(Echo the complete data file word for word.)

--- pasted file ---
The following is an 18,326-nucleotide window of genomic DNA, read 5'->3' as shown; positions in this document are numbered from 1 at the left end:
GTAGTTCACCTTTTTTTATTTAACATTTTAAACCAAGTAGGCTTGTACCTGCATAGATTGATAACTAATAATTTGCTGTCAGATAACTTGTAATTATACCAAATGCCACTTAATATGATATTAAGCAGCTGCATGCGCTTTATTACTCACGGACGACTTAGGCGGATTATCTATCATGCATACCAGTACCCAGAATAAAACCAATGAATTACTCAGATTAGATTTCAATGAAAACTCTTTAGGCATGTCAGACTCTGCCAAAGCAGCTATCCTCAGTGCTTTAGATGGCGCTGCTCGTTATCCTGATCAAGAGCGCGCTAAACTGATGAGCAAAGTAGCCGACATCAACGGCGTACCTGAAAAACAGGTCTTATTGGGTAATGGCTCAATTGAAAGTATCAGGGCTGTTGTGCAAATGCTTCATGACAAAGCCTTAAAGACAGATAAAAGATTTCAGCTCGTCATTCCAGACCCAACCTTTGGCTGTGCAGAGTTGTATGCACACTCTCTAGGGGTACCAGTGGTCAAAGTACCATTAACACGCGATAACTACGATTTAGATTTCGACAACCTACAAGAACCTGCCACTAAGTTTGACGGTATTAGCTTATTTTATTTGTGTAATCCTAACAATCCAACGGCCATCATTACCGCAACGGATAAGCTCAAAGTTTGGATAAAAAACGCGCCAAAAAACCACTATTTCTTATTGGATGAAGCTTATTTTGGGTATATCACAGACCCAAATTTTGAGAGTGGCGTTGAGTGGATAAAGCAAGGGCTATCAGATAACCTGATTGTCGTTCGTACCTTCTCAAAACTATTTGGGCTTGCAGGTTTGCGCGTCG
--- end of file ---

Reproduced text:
The following is an 18,326-nucleotide window of genomic DNA, read 5'->3' as shown; positions in this document are numbered from 1 at the left end:
GTAGTTCACCTTTTTTTATTTAACATTTTAAACCAAGTAGGCTTGTACCTGCATAGATTGATAACTAATAATTTGCTGTCAGATAACTTGTAATTATACCAAATGCCACTTAATATGATATTAAGCAGCTGCATGCGCTTTATTACTCACGGACGACTTAGGCGGATTATCTATCATGCATACCAGTACCCAGAATAAAACCAATGAATTACTCAGATTAGATTTCAATGAAAACTCTTTAGGCATGTCAGACTCTGCCAAAGCAGCTATCCTCAGTGCTTTAGATGGCGCTGCTCGTTATCCTGATCAAGAGCGCGCTAAACTGATGAGCAAAGTAGCCGACATCAACGGCGTACCTGAAAAACAGGTCTTATTGGGTAATGGCTCAATTGAAAGTATCAGGGCTGTTGTGCAAATGCTTCATGACAAAGCCTTAAAGACAGATAAAAGATTTCAGCTCGTCATTCCAGACCCAACCTTTGGCTGTGCAGAGTTGTATGCACACTCTCTAGGGGTACCAGTGGTCAAAGTACCATTAACACGCGATAACTACGATTTAGATTTCGACAACCTACAAGAACCTGCCACTAAGTTTGACGGTATTAGCTTATTTTATTTGTGTAATCCTAACAATCCAACGGCCATCATTACCGCAACGGATAAGCTCAAAGTTTGGATAAAAAACGCGCCAAAAAACCACTATTTCTTATTGGATGAAGCTTATTTTGGGTATATCACAGACCCAAATTTTGAGAGTGGCGTTGAGTGGATAAAGCAAGGGCTATCAGATAACCTGATTGTCGTTCGTACCTTCTCAAAACTATTTGGGCTTGCAGGTTTGCGCGTCG